UK Autumn Statement 2023 - Corporate
On 22 November, Jeremy Hunt, the Chancellor of the Exchequer, delivered the UK Autumn Statement 2023.
Capital Allowances – “full expensing” made permanent
The 2023 Spring Statement saw the temporary “super-deduction” replaced by a three year “full expensing” to 2026, allowing companies to write off the full cost of qualifying plant and machinery expenditure on assets such as machines, computers, tools, vehicles (excluding cars) and office, construction and warehouse equipment in the year of investment. Full expensing will now become permanent, so that investments made by companies in such qualifying plant and machinery will continue to qualify for a 100% first-year allowance for main rate assets and a 50% first year allowance for special rate (including long life) assets.
Research and Development Reliefs
The Chancellor confirmed major reforms to go ahead from 1 April 2024, with some adjustments to previous announcements. The R&D expenditure credit (RDEC) regime will be largely merged with the SME regime so as to have a single set of qualifying rules. The relief will be based on a taxable “above the line” 20% tax credit, so that, after 25% corporation tax it is worth 15% of the qualifying expenditure. However, for SMEs there will remain additional relief (86% of expenditure) for “R&D intensive” SMEs where the relevant R&D expenditure exceeds 30% of total relevant expenditure (this threshold is reduced from the 40% previously set out in draft legislation).
Five new investment zones were announced, with tax reliefs across the zones extended, the business rates relief scheme for the retail, hospitality and leisure sectors has been extended to 2024/25.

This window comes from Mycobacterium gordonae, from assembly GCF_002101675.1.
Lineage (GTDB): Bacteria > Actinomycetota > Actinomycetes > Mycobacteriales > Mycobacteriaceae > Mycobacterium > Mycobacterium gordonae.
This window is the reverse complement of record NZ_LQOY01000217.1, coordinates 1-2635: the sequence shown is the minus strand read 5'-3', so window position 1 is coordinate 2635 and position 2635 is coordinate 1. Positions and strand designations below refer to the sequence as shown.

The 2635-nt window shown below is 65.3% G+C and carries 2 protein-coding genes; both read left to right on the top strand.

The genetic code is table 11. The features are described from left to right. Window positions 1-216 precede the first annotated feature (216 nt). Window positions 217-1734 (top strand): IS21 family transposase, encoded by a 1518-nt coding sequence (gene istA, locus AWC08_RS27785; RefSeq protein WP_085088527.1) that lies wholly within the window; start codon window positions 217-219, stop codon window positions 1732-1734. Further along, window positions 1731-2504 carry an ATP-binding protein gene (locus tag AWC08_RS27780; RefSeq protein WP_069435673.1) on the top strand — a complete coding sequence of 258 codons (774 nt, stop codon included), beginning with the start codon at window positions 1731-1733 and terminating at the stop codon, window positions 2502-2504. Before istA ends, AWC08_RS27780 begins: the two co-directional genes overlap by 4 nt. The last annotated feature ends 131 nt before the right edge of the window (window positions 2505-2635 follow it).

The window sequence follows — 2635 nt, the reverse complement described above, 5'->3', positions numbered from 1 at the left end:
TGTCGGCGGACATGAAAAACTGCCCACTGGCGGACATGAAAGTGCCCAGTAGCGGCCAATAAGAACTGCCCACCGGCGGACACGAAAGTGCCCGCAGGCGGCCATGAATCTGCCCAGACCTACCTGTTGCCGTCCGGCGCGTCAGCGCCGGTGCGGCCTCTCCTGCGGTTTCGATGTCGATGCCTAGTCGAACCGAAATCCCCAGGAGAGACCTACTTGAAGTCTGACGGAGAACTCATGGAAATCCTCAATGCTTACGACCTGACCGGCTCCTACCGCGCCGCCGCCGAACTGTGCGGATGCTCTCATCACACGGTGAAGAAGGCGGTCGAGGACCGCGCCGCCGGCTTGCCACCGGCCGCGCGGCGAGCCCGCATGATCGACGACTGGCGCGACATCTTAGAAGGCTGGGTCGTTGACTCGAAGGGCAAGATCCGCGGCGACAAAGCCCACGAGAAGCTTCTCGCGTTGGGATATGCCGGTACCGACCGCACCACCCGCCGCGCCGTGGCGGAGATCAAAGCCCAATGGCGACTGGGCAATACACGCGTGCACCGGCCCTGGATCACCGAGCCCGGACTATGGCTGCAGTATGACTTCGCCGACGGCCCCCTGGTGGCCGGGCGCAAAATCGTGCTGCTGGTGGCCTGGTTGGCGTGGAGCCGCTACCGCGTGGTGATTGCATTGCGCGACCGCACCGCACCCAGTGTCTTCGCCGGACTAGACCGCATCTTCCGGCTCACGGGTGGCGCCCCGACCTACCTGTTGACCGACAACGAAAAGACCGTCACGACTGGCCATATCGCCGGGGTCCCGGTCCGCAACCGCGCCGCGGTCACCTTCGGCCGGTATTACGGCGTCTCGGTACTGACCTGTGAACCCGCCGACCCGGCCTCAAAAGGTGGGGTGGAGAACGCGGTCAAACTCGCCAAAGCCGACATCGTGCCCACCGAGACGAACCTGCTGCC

Enterprise investment scheme and Venture Capital Trust extension
The government has confirmed that it will legislate in the Autumn Finance Bill 2023 to extend the existing sunset clauses for the EIS and VCT scheme from 6 April 2025 to 6 April 2035.
Stamp duty and stamp duty reserve tax: widening access to the Growth Market Exemption
The government will introduce legislation in the Autumn Finance Bill to extend the Growth Market Exemption, a relief from stamp duty and SDRT to include smaller innovative growth markets. The change will allow multilateral trading facilities regulated by the Financial Conduct Authority and operated by investment firms to access the exemption. The government will also legislate to increase the company market capitalisation cap condition within the growth market exemption from GBP170 million to GBP450 million. The changes will take effect from 1 January 2024.
The potential impact next year of the global minimum 15% tax rate under OECD Pillar II may need to be taken into account by large multinationals (EUR750m plus revenue) when evaluating the benefit of special corporation tax reliefs.
Should you have any queries on the Autumn Statement, please reach out to your usual UK tax contact.